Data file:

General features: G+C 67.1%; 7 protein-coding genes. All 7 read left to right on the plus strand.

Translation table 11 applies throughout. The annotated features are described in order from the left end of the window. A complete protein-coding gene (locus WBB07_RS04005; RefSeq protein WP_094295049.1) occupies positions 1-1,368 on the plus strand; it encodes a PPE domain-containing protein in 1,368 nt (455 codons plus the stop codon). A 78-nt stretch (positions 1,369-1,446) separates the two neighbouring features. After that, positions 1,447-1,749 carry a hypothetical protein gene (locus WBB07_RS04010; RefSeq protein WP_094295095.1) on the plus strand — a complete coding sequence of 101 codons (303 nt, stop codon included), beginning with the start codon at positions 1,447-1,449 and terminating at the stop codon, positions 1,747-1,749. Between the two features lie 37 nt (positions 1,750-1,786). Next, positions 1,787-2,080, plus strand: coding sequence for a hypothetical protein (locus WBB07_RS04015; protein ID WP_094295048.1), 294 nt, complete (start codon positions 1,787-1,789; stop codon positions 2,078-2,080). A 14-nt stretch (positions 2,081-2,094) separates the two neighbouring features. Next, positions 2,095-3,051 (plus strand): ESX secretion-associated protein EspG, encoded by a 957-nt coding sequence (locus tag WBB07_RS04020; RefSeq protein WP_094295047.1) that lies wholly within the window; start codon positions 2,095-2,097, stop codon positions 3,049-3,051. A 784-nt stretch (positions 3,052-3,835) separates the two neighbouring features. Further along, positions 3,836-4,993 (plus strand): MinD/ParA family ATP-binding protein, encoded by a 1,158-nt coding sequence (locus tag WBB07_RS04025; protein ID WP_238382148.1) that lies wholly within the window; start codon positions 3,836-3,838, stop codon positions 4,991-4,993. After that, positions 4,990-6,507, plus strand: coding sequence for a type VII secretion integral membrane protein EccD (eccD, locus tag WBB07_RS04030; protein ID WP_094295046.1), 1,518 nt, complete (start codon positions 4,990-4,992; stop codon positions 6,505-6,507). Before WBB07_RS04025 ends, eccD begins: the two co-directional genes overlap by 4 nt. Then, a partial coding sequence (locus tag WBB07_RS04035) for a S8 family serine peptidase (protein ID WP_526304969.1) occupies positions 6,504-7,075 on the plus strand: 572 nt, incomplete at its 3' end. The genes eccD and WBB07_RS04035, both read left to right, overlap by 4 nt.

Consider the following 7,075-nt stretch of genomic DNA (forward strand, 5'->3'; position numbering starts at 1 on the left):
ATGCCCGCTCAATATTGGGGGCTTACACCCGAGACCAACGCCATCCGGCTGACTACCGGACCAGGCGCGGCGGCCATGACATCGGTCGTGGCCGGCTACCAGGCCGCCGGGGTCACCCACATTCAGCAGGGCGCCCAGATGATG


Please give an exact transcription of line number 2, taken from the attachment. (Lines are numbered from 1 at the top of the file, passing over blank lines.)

Translation table 11 applies throughout. The annotated features are described in order from the left end of the window. A complete protein-coding gene (locus WBB07_RS04005; RefSeq protein WP_094295049.1) occupies positions 1-1,368 on the plus strand; it encodes a PPE domain-containing protein in 1,368 nt (455 codons plus the stop codon). A 78-nt stretch (positions 1,369-1,446) separates the two neighbouring features. After that, positions 1,447-1,749 carry a hypothetical protein gene (locus WBB07_RS04010; RefSeq protein WP_094295095.1) on the plus strand — a complete coding sequence of 101 codons (303 nt, stop codon included), beginning with the start codon at positions 1,447-1,449 and terminating at the stop codon, positions 1,747-1,749. Between the two features lie 37 nt (positions 1,750-1,786). Next, positions 1,787-2,080, plus strand: coding sequence for a hypothetical protein (locus WBB07_RS04015; protein ID WP_094295048.1), 294 nt, complete (start codon positions 1,787-1,789; stop codon positions 2,078-2,080). A 14-nt stretch (positions 2,081-2,094) separates the two neighbouring features. Next, positions 2,095-3,051 (plus strand): ESX secretion-associated protein EspG, encoded by a 957-nt coding sequence (locus tag WBB07_RS04020; RefSeq protein WP_094295047.1) that lies wholly within the window; start codon positions 2,095-2,097, stop codon positions 3,049-3,051. A 784-nt stretch (positions 3,052-3,835) separates the two neighbouring features. Further along, positions 3,836-4,993 (plus strand): MinD/ParA family ATP-binding protein, encoded by a 1,158-nt coding sequence (locus tag WBB07_RS04025; protein ID WP_238382148.1) that lies wholly within the window; start codon positions 3,836-3,838, stop codon positions 4,991-4,993. After that, positions 4,990-6,507, plus strand: coding sequence for a type VII secretion integral membrane protein EccD (eccD, locus tag WBB07_RS04030; protein ID WP_094295046.1), 1,518 nt, complete (start codon positions 4,990-4,992; stop codon positions 6,505-6,507). Before WBB07_RS04025 ends, eccD begins: the two co-directional genes overlap by 4 nt. Then, a partial coding sequence (locus tag WBB07_RS04035) for a S8 family serine peptidase (protein ID WP_526304969.1) occupies positions 6,504-7,075 on the plus strand: 572 nt, incomplete at its 3' end. The genes eccD and WBB07_RS04035, both read left to right, overlap by 4 nt.